• gamiller


Mirriam-Webster defines the word Epiphany as follows:

a (1) : a usually sudden manifestation or perception of the essential nature or meaning of something (2) : an intuitive grasp of reality through something (such as an event) usually simple and striking (3) : an illuminating discovery, realization, or disclosure

b : a revealing scene or moment

They also include the religious definitions, but the one cited above is clearly the applicable one here, as that’s what I felt this morning. Having that last minute idea that always arrives just as the head settles onto the pillow, I chose to try it this morning, and that’s when the light bulb over my head went off.

I’ve written a number of stories circling the same central theme, sometimes with the same characters having a part in them…but, it seems they’re not really independent stories at all.

They’re actually parts of the book I’ve started, pieces of that buried central idea that became visible here and there, which I fortunately captured as individual tales. Now, looking at the big picture, I can better see the interconnections between them.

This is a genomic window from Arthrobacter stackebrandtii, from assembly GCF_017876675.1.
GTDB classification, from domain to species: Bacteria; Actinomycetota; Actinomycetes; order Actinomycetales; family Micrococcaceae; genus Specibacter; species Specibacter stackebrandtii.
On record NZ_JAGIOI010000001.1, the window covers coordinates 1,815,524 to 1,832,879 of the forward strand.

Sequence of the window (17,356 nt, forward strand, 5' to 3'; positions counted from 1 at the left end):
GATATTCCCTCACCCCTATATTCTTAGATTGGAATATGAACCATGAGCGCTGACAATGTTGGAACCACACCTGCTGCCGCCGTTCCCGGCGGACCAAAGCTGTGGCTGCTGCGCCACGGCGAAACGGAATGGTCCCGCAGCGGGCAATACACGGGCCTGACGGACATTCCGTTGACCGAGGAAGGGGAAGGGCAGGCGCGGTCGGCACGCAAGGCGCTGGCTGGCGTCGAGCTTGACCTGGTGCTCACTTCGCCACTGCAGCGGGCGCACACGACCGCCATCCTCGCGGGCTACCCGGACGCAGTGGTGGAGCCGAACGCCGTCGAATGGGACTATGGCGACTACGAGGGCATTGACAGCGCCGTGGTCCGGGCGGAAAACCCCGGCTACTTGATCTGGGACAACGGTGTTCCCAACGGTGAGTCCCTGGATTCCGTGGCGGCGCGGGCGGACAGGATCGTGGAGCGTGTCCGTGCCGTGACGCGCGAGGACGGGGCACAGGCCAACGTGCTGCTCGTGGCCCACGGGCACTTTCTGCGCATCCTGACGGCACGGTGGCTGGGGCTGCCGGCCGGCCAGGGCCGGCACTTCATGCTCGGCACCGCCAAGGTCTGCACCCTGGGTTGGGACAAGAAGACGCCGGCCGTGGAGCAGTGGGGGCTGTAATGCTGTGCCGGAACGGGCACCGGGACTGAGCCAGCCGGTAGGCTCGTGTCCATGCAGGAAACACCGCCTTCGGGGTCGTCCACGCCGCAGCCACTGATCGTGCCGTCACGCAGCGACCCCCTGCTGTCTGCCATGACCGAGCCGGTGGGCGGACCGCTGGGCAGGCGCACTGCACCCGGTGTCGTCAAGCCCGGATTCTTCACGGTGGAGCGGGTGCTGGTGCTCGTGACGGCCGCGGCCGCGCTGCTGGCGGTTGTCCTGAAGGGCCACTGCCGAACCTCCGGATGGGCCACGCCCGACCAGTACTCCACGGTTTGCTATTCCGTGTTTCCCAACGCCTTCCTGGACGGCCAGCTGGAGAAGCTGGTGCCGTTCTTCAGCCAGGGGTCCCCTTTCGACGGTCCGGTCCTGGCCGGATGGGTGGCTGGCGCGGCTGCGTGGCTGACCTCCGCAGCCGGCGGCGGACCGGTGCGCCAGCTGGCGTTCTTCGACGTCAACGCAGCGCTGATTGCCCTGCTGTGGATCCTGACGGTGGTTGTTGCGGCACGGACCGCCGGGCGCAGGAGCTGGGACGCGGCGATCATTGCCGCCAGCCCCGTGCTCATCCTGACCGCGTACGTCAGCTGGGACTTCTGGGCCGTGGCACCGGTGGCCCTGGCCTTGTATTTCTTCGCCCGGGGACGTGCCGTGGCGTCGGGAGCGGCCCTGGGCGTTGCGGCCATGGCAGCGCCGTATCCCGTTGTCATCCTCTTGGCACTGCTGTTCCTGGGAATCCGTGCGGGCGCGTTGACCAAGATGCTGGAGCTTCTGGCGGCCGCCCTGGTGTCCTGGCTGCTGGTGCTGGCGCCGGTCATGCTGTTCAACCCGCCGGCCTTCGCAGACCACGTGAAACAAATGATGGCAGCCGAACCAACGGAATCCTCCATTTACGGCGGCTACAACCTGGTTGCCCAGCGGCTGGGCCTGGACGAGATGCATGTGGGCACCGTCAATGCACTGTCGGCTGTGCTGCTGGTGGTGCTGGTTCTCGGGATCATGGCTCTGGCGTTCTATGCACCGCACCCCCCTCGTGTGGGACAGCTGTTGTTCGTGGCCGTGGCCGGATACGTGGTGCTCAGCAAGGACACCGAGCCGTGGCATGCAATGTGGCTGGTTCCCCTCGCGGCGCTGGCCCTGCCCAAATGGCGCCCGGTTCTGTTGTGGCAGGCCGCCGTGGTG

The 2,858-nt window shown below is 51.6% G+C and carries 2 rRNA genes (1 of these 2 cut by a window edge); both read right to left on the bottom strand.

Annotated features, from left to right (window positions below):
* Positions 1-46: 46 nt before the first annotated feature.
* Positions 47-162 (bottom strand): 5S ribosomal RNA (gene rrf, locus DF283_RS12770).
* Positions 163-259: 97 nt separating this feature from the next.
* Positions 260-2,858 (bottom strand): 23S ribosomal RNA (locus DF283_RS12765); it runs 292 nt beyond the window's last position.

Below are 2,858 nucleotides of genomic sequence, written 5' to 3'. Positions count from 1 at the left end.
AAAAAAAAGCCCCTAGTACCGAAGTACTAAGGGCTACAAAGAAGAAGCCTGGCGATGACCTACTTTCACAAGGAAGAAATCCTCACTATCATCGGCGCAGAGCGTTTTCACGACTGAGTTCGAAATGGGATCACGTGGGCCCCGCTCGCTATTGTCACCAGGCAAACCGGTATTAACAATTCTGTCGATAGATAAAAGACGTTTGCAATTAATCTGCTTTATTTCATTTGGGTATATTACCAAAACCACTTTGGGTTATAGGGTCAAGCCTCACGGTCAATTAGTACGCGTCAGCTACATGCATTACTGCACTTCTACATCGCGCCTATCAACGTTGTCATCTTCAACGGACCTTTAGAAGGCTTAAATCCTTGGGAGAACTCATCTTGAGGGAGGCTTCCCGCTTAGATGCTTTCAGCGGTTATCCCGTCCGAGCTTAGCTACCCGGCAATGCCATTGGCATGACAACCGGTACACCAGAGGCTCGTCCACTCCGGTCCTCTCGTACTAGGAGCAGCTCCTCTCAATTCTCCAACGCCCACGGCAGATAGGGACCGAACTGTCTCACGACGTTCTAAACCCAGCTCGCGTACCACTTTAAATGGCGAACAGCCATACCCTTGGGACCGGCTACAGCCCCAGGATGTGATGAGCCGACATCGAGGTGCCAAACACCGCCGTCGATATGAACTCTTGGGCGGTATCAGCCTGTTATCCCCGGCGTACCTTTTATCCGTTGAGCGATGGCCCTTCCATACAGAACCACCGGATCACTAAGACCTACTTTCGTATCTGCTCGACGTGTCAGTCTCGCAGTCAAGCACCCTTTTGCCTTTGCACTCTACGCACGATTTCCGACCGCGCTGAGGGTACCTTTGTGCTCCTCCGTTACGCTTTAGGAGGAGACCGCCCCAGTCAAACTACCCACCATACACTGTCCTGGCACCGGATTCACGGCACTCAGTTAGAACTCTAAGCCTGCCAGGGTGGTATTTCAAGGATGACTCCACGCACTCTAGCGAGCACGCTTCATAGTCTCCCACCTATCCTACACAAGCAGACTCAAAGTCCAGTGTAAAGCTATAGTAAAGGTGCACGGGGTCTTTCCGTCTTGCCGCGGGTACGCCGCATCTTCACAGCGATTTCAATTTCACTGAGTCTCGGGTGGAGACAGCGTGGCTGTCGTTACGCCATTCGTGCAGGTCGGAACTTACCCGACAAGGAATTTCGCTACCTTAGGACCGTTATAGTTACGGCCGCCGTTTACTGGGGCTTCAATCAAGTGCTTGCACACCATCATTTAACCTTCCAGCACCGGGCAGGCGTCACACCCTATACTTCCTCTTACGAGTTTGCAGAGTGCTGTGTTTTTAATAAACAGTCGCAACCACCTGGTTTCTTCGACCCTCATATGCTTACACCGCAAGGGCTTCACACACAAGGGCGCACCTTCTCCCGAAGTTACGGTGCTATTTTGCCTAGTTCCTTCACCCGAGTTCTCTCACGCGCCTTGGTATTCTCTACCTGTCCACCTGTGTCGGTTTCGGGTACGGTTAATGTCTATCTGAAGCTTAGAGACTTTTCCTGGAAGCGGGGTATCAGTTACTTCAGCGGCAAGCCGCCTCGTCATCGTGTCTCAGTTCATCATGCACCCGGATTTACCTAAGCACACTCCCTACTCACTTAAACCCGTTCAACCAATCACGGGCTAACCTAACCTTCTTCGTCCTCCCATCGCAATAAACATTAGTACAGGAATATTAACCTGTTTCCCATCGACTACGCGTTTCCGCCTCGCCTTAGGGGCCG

Summon a gun. Whodathunkit?

My pillow arrival idea was to incorporate one of those short stories as a chapter in the book, and the resulting fit is better than if it had been tailored on Saville Row in London. Yes, oh yes, it’s staying in the book, and there may well be additional pieces and fragments from those tales woven in here and there, as is appropriate.

But, this isn’t simply a rehash of those stories again, not at all…they’re just building blocks of a whole, primarily composed new as that idea moves up higher out of the sand it’s buried in. As an example, here’s part of the prologue, which is completely new: